Gripper is an action-arcade racer for the Nintendo Switch. It combines sci-fi elements, a rocking synth-based soundtrack, and varying gameplay styles to offer a unique motorbike-based experience. Unfortunately, it doesn’t always stick the landing.
Things start off well, with an intro reminiscent of a sci-fi anime. Our oddly named hero, None, has lost touch with his parents for some reason. Their persistent electronic messages across space and/or time hint at their desperation for his return. That is until their final message, which begs him to stay away. Cue the bad guy.
Why has None decided to return only when he was told not to? We don’t know; but he does. By now, he’s all grown up and sports a futuristic-looking motorcycle. Instead of finding his loving parents waiting with open arms, he finds Zero, a giant head made of rocks. Zero has taken over None’s parent’s lab – I think? – and, therefore, the world. There’s not a lot of explanation as to how or why Zero is there. Or even what planet we’re on. Story details may not matter in an action title, but unfortunately, this lack of clarity extends to the entire game.
There are two main styles of gameplay to Gripper. Firstly, adrenaline-pumping driving sections. These twist and turn in 360-degree tunnels akin to Mario Kart’s anti-gravity courses. You can’t speed up or slow down – or even shoot. Your only goal is to dodge obstacles and open gateways. This proves to be a challenging feat as giant spikes pop out of the ground with mere milliseconds of notice. The only way out is through, and the only way through is to keep trying. And trying. And trying. Death comes swiftly and often until, eventually, you memorize each sharp object’s placement and successfully navigate the tunnel. I lost count of how many times I died before that occurred, but it felt good to finally succeed.
As a reprieve, you’re treated to a boss battle. These top-down affairs are also conducted atop your trusty cycle, with a griphook in tow to pull apart bosses and grab and throw any other debris lying around. It soon becomes obvious that these sections are even more difficult, relying on luck more than skill to complete each one.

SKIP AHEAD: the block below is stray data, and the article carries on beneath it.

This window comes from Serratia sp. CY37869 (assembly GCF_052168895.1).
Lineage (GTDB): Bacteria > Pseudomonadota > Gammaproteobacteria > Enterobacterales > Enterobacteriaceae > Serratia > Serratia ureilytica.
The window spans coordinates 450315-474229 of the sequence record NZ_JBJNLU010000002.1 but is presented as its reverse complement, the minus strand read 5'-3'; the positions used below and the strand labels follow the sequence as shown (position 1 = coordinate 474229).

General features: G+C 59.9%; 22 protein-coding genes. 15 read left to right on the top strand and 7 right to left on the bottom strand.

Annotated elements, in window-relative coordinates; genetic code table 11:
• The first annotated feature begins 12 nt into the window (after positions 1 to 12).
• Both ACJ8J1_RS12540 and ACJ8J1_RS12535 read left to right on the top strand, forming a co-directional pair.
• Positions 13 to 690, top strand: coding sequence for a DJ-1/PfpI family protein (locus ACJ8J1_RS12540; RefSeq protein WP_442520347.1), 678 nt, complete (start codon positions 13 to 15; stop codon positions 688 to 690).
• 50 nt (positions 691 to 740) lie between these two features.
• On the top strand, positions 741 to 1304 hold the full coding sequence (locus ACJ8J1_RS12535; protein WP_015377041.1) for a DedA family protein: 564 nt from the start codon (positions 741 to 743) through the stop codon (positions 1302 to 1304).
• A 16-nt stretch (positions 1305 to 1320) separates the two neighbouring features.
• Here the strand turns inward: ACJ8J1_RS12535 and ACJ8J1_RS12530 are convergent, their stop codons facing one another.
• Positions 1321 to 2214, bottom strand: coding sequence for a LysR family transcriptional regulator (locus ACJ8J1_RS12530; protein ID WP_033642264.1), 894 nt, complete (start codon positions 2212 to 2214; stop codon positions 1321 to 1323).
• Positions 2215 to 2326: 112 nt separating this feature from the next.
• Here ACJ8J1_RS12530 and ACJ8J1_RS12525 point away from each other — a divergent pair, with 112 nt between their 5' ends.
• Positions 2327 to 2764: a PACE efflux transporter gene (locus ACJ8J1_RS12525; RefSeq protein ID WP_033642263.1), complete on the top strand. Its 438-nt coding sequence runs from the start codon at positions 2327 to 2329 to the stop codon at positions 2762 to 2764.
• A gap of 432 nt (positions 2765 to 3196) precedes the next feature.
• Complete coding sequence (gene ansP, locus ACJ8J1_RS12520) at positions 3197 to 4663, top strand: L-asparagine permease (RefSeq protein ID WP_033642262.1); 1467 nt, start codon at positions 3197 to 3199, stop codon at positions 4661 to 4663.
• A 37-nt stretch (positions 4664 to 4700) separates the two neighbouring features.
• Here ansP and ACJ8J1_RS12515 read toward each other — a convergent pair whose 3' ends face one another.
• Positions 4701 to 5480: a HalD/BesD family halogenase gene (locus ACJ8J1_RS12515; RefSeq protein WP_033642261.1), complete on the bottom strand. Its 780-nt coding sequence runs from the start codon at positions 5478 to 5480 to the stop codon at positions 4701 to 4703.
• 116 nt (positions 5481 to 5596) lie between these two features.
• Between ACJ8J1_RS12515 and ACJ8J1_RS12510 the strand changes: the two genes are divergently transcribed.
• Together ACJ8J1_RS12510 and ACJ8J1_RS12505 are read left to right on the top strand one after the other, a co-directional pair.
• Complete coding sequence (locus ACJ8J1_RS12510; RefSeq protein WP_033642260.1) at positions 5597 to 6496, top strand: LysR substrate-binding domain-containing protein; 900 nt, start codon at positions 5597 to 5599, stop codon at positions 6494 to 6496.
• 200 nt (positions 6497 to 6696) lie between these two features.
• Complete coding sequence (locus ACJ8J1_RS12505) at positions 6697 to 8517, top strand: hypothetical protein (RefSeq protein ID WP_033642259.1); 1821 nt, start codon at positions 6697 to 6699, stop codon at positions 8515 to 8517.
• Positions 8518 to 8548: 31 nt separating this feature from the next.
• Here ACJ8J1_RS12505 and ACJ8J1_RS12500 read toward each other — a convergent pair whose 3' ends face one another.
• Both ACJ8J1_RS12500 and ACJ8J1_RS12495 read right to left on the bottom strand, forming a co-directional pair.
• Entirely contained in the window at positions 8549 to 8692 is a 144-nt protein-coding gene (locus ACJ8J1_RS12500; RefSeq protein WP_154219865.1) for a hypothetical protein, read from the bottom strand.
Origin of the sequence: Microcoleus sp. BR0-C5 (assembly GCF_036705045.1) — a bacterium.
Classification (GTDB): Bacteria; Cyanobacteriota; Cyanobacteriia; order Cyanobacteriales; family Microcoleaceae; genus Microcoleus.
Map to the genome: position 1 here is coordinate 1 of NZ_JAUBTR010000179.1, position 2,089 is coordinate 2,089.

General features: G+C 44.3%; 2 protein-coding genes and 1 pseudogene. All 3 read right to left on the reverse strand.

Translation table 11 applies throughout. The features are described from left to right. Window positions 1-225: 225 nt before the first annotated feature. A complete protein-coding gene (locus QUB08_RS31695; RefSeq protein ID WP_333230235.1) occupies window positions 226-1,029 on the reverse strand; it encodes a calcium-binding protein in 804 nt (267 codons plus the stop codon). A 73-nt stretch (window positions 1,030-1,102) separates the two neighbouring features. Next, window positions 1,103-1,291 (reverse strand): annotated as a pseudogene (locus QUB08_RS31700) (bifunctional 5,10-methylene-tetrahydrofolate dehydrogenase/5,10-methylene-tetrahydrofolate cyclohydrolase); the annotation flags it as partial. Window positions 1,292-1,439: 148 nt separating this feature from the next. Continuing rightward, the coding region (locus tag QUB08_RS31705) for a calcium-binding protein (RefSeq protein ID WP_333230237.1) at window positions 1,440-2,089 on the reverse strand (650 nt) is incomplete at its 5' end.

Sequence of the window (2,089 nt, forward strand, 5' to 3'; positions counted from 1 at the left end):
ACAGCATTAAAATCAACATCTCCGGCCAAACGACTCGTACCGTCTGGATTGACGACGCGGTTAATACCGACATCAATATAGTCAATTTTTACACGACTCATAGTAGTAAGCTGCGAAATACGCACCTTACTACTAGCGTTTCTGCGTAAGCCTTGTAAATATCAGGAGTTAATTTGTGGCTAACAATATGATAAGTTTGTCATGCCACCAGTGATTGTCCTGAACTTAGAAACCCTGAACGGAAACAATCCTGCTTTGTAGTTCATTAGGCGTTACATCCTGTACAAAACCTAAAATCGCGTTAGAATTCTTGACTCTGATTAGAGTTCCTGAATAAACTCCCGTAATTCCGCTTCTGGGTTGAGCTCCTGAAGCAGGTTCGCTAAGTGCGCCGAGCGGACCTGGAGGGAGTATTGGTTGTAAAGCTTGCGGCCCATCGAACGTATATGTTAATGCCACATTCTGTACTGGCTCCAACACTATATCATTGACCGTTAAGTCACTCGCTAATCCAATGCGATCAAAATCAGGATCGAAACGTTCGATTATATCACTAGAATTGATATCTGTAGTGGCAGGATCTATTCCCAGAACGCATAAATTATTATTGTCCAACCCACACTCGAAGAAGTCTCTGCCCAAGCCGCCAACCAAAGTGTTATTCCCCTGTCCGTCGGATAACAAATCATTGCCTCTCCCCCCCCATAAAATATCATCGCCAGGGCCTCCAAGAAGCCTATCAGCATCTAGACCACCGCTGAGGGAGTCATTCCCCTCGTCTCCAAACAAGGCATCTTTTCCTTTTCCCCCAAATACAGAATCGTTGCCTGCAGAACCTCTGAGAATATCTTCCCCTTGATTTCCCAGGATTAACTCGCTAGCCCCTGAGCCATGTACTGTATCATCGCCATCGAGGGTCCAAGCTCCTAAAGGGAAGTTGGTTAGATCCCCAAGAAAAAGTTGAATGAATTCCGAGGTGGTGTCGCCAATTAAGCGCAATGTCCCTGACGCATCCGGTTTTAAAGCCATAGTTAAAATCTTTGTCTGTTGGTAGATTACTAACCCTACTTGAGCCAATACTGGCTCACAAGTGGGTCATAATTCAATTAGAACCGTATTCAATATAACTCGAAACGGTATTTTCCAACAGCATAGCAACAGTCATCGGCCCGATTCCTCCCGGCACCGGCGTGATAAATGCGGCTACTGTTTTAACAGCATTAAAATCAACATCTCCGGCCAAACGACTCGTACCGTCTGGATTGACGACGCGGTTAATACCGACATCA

I’m fine with a tough-as-nails title, but Gripper takes it to a ridiculous level. I’m not certain if the developers meant it to be so tricky, though. There’s no tutorial to help nor difficulty setting to adjust; you’re simply thrust straight into the thick of it. This would also be fine if it didn’t rely so much on luck. It feels like an unfair balance between skill and fortune, particularly during those boss fights. There are only so many times I can watch the words “You Lose” being splashed in front of me before I want to throw my controller to the ground in frustration and give up.
The game seems to make things tougher by poor design choices. For example, it’s hard to see certain on-screen elements. In the tunnel races, you’re suddenly asked to press either ZL or ZR to nimbly shoot a gate or slide under an opening. These tiny instructions are hard to decipher, especially in handheld mode, and I relied more on my memory of previous attempts than any actual on-screen trigger. It also took several tries before realizing I had to press the relevant button at a specific time; I couldn’t work out why I kept crashing even when I pressed the right one. As previously mentioned, instructions are sorely lacking.
On the plus side, the graphics are decent, with some dark hues reminiscent of a world in peril. The cutscenes fair best, with some nice animation that helps complete the sci-fi style. The tunnel races also look good, with fast-paced travel through a dangerous planet.
In terms of the soundtrack, there are two elements at play. The voice work is fine, though a little repetitive. Some characters become annoying, especially your trusty companion, a cat-like toy robot. On the other hand, the soundtrack stands apart as the best aspect of the entire experience. The quick tempo and upbeat synth beats work well in this world and keep the heart pounding. The game initially asks you to play with headphones on, and I can understand why.
Overall, Gripper is an interesting combination of adrenaline-pumping race sections coupled with top-down boss fights. The high difficulty provides a challenge for those stubborn enough to persist, though the gameplay works against itself to somehow miss the point of the challenge. The soundtrack is a stand-out feature, however this is unlikely to be a title you’ll come back to after your umpteenth deathstroke.
Review: Gripper (Nintendo Switch)
Gripper combines adrenaline-pumping race sections with top-down boss fights. The high difficulty provides a challenge, though the gameplay sometimes works against itself to make it a little too difficult. The impressive soundtrack stands out, however this title is unlikely to have you coming back to after your umpteenth deathstroke.